Category Archives: life satisfaction

The connection between religiosity and wellbeing

Our colleague, Chaeyoon Lim, wrote a summary of his research findings on the connection between religiosity and wellbeing using the amazing Gallup- Healthways data (that has surveyed 1,000 people a day for several years).

Excerpt: “Americans who attend a church, synagogue, or mosque frequently report experiencing more positive emotions and fewer negative ones in general than do those who attend less often or not at all. Frequent churchgoers experience an average of 3.36 positive emotions per day compared with an average of 3.08 among those who never attend. This relationship holds true even when controlling for key demographic variables like age, education, and income.”

Not included in Chaeyoon’s published comments, he also found that, even controlling for other factors like age, gender, race, and the like, Americans would have either had to increase their income by $90,000 a year or gain a college education to have the same increase in life satisfaction as they get from weekly church attendance.”

If you click on the below graph, you can see that all religions and even respondents with no religion frequently reported higher life satisfaction  as they went to church more often (controlling for all the standard factors like age, region, gender, income, education, etc.).  You may ask how those with no religion attended “church” frequently;  most typically in our Faith Matters surveys it was when a religious spouse got their non-religious spouse to accompany them.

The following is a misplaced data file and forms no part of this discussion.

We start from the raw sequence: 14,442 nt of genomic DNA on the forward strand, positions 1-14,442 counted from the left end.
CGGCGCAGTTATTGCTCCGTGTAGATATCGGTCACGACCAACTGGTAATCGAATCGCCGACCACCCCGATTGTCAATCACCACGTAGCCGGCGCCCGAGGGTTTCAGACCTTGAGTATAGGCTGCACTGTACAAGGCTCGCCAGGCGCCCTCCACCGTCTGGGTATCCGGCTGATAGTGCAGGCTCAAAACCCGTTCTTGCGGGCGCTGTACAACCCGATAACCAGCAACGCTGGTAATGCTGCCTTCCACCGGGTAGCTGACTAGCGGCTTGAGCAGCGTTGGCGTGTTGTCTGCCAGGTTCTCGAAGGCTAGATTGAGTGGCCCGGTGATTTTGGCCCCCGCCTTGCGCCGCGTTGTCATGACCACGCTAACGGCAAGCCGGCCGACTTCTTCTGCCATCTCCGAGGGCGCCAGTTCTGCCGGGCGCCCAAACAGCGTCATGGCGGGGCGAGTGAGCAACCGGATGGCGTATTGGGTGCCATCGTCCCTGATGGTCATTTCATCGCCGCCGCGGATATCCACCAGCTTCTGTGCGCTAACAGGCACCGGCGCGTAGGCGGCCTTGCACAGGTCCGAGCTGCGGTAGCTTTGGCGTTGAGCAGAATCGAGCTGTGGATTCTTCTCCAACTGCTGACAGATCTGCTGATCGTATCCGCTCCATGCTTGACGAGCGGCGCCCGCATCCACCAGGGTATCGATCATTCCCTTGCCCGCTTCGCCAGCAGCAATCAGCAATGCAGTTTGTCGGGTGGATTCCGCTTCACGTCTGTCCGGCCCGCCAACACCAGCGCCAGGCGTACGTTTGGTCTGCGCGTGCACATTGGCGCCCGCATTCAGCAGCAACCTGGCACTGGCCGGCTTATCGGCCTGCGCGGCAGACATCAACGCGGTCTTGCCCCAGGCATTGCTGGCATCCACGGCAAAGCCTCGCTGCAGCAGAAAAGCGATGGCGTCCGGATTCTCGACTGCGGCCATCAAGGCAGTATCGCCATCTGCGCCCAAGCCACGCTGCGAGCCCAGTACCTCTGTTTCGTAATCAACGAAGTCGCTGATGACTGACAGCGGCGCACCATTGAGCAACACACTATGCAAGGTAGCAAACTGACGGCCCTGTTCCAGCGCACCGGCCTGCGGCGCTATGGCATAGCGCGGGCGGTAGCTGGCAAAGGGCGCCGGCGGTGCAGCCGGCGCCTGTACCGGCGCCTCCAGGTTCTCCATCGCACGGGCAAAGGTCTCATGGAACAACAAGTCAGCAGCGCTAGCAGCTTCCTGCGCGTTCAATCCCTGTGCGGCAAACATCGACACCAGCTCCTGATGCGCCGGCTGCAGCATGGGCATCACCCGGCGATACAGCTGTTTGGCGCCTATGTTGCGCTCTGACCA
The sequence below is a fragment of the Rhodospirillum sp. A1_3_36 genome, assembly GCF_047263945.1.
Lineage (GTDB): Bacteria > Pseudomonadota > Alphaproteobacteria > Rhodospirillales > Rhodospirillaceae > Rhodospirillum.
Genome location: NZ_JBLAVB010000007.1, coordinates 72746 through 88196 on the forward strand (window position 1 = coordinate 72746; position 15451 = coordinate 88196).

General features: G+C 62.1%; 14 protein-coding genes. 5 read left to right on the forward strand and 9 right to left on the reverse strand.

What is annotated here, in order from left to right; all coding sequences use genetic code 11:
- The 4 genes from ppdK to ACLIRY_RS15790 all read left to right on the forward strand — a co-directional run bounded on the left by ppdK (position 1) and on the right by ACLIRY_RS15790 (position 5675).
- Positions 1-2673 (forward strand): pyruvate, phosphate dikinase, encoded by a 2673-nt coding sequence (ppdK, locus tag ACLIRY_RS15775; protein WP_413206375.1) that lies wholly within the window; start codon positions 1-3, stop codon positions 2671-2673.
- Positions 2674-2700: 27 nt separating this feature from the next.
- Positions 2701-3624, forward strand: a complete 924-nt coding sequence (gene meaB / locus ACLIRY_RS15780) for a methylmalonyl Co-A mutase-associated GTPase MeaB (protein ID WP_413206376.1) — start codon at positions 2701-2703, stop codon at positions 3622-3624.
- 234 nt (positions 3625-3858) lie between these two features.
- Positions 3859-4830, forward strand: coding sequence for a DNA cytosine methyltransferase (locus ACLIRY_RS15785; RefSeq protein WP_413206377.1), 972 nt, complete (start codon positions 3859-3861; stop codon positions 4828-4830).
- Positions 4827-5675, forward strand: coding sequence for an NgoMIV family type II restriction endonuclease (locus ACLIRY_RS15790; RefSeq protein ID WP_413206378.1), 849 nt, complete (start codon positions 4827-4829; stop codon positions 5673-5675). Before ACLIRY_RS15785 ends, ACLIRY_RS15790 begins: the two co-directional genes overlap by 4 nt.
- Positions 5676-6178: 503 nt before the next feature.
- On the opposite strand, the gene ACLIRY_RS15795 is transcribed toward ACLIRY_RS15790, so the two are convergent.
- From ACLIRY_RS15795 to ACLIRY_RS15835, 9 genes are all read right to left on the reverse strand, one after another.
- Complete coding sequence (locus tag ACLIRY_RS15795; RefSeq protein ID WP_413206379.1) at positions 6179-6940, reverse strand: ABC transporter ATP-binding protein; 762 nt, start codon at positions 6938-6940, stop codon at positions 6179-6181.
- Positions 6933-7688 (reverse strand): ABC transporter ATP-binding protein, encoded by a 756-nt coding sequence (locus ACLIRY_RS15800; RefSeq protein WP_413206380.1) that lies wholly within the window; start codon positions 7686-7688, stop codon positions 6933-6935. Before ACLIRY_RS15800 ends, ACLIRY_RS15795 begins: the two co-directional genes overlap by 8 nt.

Chaeyoon’s work also shows that while all Americans are happier on the weekend, secular Americans experience a drop from Saturday to Sunday in their happiness;  religious Americans are happier every day from Monday through Saturday and then their happiness, rather than declining on Sunday, goes up even higher than Saturday.

Read “In U.S., Churchgoers Boast Better Mood, Especially on Sundays: Those who don’t attend religious services often see their mood decline” (by Chaeyoon Lim)

For other work on the connection between happiness, life satisfaction and religiosity, see American Grace (end of Chapter 12) and “Religion, Social Networks, and Life Satisfaction” by Chaeyoon Lim and Robert Putnam, American Sociological Review 2010, Vol. 75(6): 914–93.

Measuring happiness comes close to home

Flickr photo by seq

We’ve reported earlier on the UK government’s recent decision to measure the happiness of its citizens.  The latest government to do so is neighboring Somerville, MA.  Somerville, which went by the nickname of “Slummerville” in the 1980s for cheap and affordable 3-decker housing and the highest residential concentration of any community in New England, has recently become more hip and gentrified thanks to the revitalization of places like Inman Square and Davis Square.